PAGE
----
Gaza: a population under siege

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The intensity of bombings in the Israeli military operation “Protective Edge” makes it extremely dangerous for the population and Médecins Sans Frontières (MSF) teams in Gaza to move around. As of today, hospitals in Gaza are managing to cope with the influx of wounded arriving. However, the new crisis is aggravating an already fragile health system heavily affected by chronic shortages and structural weaknesses.

Ten bombings per hour

An average of ten bombings per hour makes it practically impossible for MSF teams to continue with its regular medical activities and to move around to evaluate where the most urgent needs are. In two days alone there have been more strikes than in eight days of the 2012 military operation Pillar of Defense.

“Rockets fired from Gaza are capable of reaching areas such as Tel Aviv, Jerusalem and Haifa and are a real threat for the Israeli population”, says Tommaso Fabbir, head of mission for MSF in the occupied territories. So far no deaths have been reported on the Israeli side.

No warnings

In Gaza, health authorities have reported more than 80 deaths, including thirty women and children, and over 600 wounded. On Thursday night, the bombing of one house killed eight people including five children.

“In the first few days, people received an SMS to warn them that an attack on their building was imminent. But today, this does not seems to happen systematically,” says Nicolas Palarus, MSF project coordinator in Gaza.

Unable to reach patients

On Thursday, twelve patients living close to the MSF post-operative clinic were able to go to receive their treatment. But most of the patients who regularly come to the clinic live in the south of Gaza strip, and our teams have been unable to reach them.

Several health structures, including the European hospital, have been damaged by nearby strikes. The streets of Gaza are completely empty as people only leave their homes in case of an urgent need.

'Living under siege'

For Nicolas Palarus, MSF project coordinator, “with only five to eight hours of electricity per day, water shortages and the difficulty of getting hold of basic living supplies, daily life for the population is like living under siege.”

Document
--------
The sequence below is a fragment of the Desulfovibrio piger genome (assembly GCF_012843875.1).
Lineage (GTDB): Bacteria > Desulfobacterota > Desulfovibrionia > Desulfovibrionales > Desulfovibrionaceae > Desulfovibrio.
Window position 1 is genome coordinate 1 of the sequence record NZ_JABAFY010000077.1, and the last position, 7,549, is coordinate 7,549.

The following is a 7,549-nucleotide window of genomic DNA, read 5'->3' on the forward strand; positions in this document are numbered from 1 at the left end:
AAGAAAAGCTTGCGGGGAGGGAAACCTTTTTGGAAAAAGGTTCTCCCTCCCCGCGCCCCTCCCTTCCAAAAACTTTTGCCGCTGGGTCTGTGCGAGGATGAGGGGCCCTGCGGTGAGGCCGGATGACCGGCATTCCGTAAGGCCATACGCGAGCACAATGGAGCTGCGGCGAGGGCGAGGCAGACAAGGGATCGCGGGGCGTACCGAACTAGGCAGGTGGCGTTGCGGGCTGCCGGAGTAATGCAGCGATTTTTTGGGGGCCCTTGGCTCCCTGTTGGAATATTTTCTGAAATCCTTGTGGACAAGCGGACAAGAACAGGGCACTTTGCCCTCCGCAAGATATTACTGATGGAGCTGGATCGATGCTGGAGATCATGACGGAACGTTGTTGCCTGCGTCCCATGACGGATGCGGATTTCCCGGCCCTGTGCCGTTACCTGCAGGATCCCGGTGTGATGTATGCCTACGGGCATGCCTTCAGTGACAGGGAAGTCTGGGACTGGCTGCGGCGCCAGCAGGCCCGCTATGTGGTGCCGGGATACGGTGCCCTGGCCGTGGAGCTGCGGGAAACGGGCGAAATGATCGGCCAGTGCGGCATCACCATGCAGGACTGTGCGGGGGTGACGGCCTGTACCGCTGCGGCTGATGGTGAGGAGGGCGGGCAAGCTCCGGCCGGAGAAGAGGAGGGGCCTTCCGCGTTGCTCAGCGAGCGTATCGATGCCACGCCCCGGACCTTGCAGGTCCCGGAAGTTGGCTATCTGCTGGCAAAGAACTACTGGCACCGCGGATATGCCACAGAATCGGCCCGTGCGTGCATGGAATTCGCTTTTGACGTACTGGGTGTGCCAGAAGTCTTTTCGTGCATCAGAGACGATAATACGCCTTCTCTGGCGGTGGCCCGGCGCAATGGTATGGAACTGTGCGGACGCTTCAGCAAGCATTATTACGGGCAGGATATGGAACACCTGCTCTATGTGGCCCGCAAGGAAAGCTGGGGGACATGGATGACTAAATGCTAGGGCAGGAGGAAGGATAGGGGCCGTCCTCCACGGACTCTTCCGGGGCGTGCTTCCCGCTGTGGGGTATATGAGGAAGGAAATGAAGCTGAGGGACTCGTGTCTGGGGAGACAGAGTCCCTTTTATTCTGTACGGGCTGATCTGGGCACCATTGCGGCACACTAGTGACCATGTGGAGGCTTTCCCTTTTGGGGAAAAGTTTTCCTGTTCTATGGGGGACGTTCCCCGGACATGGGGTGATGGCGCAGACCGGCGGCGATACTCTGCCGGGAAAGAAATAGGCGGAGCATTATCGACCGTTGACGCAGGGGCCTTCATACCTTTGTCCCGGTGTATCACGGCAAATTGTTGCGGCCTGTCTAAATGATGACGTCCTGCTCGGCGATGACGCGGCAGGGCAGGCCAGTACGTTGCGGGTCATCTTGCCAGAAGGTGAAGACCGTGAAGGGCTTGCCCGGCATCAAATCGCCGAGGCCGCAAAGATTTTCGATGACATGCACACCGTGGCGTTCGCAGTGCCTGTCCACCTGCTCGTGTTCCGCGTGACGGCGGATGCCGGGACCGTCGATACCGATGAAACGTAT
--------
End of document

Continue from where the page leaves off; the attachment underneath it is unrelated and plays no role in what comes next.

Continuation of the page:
On Thursday, 150 houses were destroyed and the water pipe supplying "Shati camp" was damaged by a nearby strike. The 900 people who lost all their belongings are now being housed by their families and friends.

Only half of ambulances can be used

Due to fuel shortages, only 50% of ambulances are able to circulate. MSF is in daily contact with local health authorities and has visited two hospitals; the Al Shifa hospital in Gaza city and Khan Younis hospital in the south of Gaza strip.

"Even before now, the hospitals in Gaza were suffering from chronic shortages of medicine and disposables. So this crisis is weakening an already precarious system,” warns Nicolas Palarus.

Increasing number of severely wounded

MSF teams have received authorisation to donate emergency medical supplies to Nasser Hospital. In Shifa hospital, health officials informed MSF teams on Friday that the situation was still manageable despite some drug shortages.

Though most patients hospitalized so far have not suffered from severe injuries, the number of severely wounded is increasing. The most urgent needs are currently found in the emergency rooms, and are increasing in intensive care units and the operating theatres.

Crossings must be opened

The Rafah border crossing, between the Gaza Strip and Egypt, has opened occasionally and for very specific reasons. On Thursday, only eleven patients were transferred to Egypt, and another four patients crossed on Saturday. It appears that only those people having an international passport are authorised to cross the border. A medical team coming from different Arab countries is waiting to enter Gaza without success until now.

“It is indispensable for the wounded and the sick needing to be evacuated be able to do so through Rafah and Erez border crossings, and the medical teams and humanitarian convoys be allowed to enter. This is a legal obligation of Egypt and Israel, and vital for the population in Gaza,” affirms Tommaso Fabbri.

MSF has been working in Gaza for over ten years. The MSF clinic in Gaza town specialises in post-operative care (dressings and physiotherapy), in particular for burn patients. In Nasser hospital in Khan Younis city, south of Gaza, MSF organises training for medical and paramedical teams working in intensive care, and provides specialised training in hand surgery. MSF has two surgical teams ready to enter Gaza and help Palestinian hospital staff.

News Source : Gaza: a population under siege
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